Boston Restaurants Can Start Applying for BYOB Permits This Week
Now that Boston City Council has unanimously voted to allow diners to bring their own booze to select restaurants, the local licensing board isn’t wasting any time in getting things rolling. The board is now accepting applications from interested and eligible restaurants.
This permit would let patrons bring their own bottles of beer, wine, or spiked malt beverages (sorry, no distilled spirits or liqueurs) into some restaurants. Licenses are available to restaurants in Allston-Brighton, Charlestown, Dorchester, East Boston, Hyde Park, Jamaica Plain, Mattapan, Mission Hill, Roslindale, Roxbury, West Roxbury, and some areas of South Boston. Restaurants in the North End, Back Bay, Fenway, Chinatown, Seaport, etc., will have to stay dry for now.
The BYOB permit would cost $400 annually, and only allow patrons to bring bottles in from 5-11 p.m. Once a restaurant submits an application, a hearing with the licensing board will be scheduled. BYOB could begin early this spring.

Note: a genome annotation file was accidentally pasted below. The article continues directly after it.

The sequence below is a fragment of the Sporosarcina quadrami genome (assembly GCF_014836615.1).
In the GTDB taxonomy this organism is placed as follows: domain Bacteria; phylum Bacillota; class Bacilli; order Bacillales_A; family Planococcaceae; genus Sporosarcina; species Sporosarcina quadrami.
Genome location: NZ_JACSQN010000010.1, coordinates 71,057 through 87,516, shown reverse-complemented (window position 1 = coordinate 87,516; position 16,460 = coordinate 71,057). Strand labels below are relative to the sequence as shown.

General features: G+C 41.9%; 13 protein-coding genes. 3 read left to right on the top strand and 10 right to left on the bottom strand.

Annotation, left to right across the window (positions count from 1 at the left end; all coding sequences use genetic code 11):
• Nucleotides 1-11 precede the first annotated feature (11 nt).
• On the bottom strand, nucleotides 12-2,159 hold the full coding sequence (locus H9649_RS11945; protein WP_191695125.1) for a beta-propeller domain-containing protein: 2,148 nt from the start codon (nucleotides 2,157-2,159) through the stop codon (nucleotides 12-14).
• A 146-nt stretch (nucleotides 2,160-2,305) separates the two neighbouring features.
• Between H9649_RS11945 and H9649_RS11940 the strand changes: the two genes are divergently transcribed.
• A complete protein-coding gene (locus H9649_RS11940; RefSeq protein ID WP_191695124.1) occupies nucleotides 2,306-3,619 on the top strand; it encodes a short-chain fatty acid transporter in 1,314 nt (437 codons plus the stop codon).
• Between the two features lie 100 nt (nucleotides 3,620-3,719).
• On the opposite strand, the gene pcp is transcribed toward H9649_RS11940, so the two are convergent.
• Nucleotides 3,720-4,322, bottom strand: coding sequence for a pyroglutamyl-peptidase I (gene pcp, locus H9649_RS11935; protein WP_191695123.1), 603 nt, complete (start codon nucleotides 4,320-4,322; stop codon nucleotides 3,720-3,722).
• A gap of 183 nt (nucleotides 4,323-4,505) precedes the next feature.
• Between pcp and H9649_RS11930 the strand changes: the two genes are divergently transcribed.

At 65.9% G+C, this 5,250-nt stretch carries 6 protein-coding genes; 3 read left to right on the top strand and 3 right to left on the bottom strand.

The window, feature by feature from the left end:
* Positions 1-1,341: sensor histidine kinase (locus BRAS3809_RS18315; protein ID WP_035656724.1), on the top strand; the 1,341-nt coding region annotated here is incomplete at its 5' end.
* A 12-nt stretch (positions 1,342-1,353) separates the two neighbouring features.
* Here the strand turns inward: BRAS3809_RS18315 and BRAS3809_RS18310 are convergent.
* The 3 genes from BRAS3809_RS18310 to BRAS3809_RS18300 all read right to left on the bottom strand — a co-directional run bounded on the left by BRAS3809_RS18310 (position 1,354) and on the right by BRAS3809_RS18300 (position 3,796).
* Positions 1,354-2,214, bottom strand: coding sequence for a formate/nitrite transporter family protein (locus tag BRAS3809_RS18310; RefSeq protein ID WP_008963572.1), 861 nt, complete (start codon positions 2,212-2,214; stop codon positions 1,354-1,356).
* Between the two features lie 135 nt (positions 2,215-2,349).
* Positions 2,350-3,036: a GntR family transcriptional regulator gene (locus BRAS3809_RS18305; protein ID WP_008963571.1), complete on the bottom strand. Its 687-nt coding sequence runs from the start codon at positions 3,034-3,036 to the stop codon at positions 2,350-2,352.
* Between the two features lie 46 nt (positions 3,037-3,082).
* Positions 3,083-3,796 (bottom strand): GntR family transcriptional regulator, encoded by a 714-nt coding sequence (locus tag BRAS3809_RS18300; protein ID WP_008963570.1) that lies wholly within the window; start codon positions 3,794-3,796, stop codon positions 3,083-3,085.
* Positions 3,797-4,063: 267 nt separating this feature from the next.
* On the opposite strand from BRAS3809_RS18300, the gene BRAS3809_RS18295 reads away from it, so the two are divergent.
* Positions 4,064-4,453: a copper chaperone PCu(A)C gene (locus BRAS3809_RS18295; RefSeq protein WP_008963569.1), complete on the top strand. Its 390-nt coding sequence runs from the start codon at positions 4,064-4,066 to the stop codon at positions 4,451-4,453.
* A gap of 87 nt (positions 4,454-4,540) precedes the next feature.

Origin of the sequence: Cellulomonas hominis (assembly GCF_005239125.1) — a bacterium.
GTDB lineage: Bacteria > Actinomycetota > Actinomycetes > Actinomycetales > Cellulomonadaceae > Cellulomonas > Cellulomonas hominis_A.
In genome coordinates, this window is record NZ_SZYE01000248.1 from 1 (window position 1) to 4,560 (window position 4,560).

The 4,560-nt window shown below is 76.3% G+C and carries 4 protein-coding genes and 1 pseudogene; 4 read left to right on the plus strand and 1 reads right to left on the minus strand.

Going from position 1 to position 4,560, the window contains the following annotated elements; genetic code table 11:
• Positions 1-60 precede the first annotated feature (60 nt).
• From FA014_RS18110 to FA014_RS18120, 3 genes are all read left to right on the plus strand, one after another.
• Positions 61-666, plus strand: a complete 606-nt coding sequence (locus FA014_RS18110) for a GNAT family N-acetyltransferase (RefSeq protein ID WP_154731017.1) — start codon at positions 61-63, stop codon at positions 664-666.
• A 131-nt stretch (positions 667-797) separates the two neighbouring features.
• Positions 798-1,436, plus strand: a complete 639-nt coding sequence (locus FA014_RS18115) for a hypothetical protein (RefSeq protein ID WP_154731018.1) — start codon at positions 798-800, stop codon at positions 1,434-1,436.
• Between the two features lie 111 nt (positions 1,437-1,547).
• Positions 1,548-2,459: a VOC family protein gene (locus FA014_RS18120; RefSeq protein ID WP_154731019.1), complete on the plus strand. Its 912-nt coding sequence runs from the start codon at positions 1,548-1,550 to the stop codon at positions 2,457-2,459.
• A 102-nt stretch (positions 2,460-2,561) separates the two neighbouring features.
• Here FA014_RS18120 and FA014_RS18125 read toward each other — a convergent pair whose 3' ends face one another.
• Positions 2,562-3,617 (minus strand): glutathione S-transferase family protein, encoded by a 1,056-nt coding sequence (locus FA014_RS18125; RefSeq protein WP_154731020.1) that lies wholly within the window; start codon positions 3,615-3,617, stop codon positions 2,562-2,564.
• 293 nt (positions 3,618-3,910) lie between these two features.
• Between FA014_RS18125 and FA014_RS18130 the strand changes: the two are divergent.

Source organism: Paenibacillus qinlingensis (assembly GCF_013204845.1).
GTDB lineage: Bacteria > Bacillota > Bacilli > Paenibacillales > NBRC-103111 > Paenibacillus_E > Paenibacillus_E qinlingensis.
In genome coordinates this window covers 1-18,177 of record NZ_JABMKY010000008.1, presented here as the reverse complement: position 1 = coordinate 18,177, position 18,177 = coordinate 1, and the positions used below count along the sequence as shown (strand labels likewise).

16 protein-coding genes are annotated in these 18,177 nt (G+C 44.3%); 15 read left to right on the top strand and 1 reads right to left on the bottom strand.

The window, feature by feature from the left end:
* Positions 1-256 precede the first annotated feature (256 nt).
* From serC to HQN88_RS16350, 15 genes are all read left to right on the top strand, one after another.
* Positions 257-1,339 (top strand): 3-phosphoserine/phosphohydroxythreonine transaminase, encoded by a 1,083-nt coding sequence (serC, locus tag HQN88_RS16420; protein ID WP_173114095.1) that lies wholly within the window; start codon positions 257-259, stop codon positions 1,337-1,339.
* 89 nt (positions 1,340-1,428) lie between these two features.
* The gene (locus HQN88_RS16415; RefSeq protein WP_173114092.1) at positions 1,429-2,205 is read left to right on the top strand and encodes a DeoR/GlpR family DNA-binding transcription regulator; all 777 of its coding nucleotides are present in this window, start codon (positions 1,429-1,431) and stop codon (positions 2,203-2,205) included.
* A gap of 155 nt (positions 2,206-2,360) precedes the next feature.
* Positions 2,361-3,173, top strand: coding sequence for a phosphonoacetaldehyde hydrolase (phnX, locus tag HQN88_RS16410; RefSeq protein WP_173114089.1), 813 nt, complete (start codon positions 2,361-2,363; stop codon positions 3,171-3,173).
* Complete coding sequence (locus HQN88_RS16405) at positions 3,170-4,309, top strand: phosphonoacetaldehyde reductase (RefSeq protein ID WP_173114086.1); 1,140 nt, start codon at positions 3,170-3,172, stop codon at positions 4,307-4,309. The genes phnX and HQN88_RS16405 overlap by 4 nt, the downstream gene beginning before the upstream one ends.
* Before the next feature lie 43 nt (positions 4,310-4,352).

“I’m excited to see Boston officially open license applications for BYOB, creating a new way for neighborhood restaurants to thrive and more options for consumers to dine local,” City Council President Michelle Wu wrote in a press release.
Given how strict many of our state liquor laws are (see: still no happy hour), it’s encouraging to see even a little positive reform take shape. Many small business in outlying neighborhoods can’t afford liquor licenses, which can run close to $2,000, and often include extraneous fees. While this permit still has various rules and regulations, eliminating those costs makes running a small restaurant that much easier.
“This measure will bring increased economic opportunity to Boston’s neighborhood restaurants and help our city’s economic growth overall,” Mayor Marty Walsh wrote in a press release.
More booze reform could soon follow, too: the Massachusetts Alcoholic Beverage Control Commission, led by state treasurer Deborah Goldberg, recently announced the creation of a task force to reevaluate the state’s archaic alcohol laws.